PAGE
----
Something has undoubtedly changed in the coalition in the past fortnight. Even those at the centre, who have been most loyal to the concept of coalition, are now happy to complain about the other side and its behaviour.
But I’m still sceptical of all the early election speculation which has been sparked by Jackie Ashley’s very clever Guardian column. The main reason why I don’t think it will happen is the Cameron brand. Ever since David Cameron became leader of the Conservative party, the top of the party has believed that the protection of the Cameron brand is essential to electoral success. Cameron has too much personally invested in showing that the coalition can work to let it fail. The coalition is now key to Cameron’s whole political persona.
The second reason is that an election sparked by the breakdown of the coalition would be dominated by Lib Dem Conservative backbiting. It would provide the perfect conditions for Labour to come through the middle and avoid scrutiny of its dubious decisions on the deficit.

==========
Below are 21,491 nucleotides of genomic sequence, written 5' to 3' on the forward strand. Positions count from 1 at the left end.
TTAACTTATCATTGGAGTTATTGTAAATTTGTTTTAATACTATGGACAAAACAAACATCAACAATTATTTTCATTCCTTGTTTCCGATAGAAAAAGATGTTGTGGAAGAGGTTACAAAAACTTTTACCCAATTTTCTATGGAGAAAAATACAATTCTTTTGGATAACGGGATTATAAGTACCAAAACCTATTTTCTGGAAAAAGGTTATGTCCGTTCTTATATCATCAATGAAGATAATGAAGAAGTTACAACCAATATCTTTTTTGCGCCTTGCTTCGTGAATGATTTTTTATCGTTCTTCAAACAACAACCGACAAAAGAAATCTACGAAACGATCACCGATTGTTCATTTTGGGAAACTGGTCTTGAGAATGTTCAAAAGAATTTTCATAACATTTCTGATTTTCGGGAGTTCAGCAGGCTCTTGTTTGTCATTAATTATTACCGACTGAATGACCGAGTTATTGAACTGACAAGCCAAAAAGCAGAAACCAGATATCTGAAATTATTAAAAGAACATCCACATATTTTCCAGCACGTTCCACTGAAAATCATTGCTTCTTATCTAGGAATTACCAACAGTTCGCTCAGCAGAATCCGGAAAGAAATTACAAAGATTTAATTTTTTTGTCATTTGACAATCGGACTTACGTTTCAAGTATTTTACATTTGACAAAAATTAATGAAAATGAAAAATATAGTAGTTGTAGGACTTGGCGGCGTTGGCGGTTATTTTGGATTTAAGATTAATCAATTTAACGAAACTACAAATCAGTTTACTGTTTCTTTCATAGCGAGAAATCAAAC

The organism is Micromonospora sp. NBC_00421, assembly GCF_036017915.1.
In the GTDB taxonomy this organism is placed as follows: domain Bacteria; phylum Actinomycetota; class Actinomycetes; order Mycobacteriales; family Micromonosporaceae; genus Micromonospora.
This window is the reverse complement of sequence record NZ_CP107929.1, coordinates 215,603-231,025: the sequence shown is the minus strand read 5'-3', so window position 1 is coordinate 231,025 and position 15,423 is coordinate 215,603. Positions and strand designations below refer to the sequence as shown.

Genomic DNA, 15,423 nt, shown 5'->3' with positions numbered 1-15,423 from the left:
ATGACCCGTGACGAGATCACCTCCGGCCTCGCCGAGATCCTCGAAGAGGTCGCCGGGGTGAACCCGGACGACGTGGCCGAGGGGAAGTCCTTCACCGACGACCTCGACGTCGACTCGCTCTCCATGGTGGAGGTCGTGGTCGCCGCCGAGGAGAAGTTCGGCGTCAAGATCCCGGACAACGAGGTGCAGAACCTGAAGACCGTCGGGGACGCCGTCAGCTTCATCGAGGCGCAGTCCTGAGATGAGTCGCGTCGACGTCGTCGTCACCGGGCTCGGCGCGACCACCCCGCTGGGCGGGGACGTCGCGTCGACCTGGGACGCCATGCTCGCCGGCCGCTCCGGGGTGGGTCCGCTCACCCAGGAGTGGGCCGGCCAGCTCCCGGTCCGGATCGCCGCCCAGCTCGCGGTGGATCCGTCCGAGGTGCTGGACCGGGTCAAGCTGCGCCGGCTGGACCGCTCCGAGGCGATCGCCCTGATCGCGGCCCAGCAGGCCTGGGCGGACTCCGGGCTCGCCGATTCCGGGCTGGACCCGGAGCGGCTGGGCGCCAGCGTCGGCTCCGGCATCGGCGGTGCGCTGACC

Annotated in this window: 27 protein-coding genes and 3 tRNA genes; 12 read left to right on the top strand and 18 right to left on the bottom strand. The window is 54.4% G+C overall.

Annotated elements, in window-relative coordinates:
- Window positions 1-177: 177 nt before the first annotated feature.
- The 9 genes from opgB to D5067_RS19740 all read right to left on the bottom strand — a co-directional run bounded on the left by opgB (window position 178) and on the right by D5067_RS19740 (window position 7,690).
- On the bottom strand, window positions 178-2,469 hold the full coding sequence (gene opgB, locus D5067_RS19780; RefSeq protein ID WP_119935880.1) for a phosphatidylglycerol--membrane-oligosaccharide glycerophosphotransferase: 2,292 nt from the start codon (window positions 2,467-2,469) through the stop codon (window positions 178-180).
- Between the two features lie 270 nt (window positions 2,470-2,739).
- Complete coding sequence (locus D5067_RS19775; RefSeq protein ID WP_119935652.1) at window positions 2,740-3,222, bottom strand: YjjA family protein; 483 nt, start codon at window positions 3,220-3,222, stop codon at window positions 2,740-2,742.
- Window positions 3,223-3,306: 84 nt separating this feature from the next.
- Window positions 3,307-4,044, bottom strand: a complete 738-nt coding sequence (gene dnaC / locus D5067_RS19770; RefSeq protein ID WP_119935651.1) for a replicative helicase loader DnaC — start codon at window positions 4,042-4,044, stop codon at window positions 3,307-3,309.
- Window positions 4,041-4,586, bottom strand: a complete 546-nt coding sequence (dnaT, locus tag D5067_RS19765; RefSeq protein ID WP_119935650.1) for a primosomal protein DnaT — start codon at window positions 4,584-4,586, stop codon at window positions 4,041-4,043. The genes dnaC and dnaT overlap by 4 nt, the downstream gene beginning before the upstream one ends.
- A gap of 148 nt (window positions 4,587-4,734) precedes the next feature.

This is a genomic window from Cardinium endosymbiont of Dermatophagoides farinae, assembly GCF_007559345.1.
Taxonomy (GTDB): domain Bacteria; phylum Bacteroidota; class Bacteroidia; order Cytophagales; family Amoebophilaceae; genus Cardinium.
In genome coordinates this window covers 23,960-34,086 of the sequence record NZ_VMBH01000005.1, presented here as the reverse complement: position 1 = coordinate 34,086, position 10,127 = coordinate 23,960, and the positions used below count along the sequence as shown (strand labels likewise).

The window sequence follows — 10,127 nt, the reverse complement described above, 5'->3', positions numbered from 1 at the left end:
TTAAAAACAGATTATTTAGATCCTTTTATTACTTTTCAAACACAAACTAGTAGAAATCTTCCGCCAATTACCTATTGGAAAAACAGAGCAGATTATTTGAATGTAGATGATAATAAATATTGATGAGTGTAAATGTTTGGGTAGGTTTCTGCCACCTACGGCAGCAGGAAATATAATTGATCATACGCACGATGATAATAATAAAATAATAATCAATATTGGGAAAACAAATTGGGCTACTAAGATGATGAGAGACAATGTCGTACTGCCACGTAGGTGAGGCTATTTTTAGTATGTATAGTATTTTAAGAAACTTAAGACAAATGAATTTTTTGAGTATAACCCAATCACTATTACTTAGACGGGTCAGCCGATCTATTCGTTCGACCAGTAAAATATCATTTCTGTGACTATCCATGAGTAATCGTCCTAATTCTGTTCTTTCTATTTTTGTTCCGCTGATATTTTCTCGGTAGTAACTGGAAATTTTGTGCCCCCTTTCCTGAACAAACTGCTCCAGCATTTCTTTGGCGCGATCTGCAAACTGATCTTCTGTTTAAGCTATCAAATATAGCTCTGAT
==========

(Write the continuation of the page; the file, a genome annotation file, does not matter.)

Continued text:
Thirdly, there’s the economy. Whatever GDP numbers come out tomorrow, there’s no economic feel good factor yet. Going to the country early, would make it easier for Labour to claim that it is hurting but not working. Allied to this, the Tories have yet to produce much of a retail offer for voters. I understand that George Osborne, who remains the Tories’ chief election strategist as well as the chancellor, believes that the party needs until 2013 to win these two arguments.
As for the Liberal Democrats, however cross they may be with the Tories they know that walking out would force an election that would be a disaster for them. It is far more likely that they try to aggressively assert their independence while remaining in the coalition than that they walk out.
Having said all this, there are, obviously, the unknown unknowns—the event that could blow apart the whole coalition that nobody has seen coming. But I’d still have my money against an election this year.